Many Foreign Service families agree that returning to the US can be the hardest move of all. Certainly the internet has gone a long way towards shortening the distance between countries and cultures and makes it much easier to stay in touch with friends and family. Amazon and internet shopping have helped families maintain access to foods and products from home.
Nevertheless, traveling the world, attending small overseas schools, living among a community of expats and transient people and having unique, and often exotic-sounding experiences, can set you apart from the typical American and make it challenging to fit in and find your niche.
The whole family can sometimes feel the strain of returning. Due to the relative expense of living here, parents might feel the added pressure to work, and are probably responsible for more household chores than they did overseas. Families in DC no longer have a GSO to help arrange the telephone, electricity and gas service. Moreover, Foreign Service families are spread out over a large area of DC, Maryland and Virginia so the tight-knit community you may have enjoyed overseas is decentralized here. Schools here are usually a lot larger and many of the kids seem to have known each other a long time. Finding your way in what is supposed to be your home country can be confusing, fatiguing, frustrating and maybe even depressing.
Resources - State Dept. support
Guidance and Resources for Returning to Washington, DC
Guidance and Resources
Resources - Books
These fascinating vignettes show Foreign Service personnel in action, heading off problems with other nations, reconciling differences, negotiating workable agreements, defusing conflicts, and generally steering Americans out of harm's way while at the same time coping with the myriad unexpected yet often deeply fulfilling aspects of overseas living.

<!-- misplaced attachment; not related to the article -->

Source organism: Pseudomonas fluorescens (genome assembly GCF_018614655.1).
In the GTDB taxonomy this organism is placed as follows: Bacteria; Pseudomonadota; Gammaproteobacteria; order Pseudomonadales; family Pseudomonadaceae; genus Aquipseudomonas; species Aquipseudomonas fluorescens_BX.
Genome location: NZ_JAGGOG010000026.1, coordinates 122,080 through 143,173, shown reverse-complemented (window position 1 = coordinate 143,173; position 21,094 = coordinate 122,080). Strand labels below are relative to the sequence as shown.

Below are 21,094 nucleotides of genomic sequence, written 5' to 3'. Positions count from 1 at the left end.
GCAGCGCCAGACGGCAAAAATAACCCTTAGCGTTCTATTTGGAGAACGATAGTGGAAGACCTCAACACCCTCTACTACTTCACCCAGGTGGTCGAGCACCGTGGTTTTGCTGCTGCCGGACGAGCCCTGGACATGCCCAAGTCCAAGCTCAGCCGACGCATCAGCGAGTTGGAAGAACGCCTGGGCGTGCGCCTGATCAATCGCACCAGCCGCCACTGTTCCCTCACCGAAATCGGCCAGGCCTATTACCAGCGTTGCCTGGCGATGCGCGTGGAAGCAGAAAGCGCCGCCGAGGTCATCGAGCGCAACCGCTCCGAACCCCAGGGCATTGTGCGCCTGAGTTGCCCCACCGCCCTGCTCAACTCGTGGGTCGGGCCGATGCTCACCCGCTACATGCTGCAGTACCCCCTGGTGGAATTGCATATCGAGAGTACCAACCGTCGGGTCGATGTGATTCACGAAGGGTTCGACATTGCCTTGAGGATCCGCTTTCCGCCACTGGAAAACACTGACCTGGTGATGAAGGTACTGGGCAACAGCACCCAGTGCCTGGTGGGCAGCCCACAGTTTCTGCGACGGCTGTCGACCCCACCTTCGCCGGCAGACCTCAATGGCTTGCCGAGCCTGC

Just like a space shuttle struggles and strains to re-enter the earth's atmosphere, so those returning from living overseas can find themselves confused and in a state of panic at coming home. While people anticipate that going overseas will require major changes in their lifestyles and thinking, few anticipate the difficulties they will face upon return. Intended to aid the re-entry process, this encouraging, and insightful book deals with these important subjects:
adapting to the passport culture, identifying areas of potential struggle, dealing with the emotional challenges, finding a new job, a new place to live, learning the social mores
returning is not coming home it is leaving home, facilitating a smooth transition for those on the receiving end. Expatriates, missionaries, mission executives, mission pastors, mission communities, and supporters interested in easing the re-entry experience will benefit greatly from this book.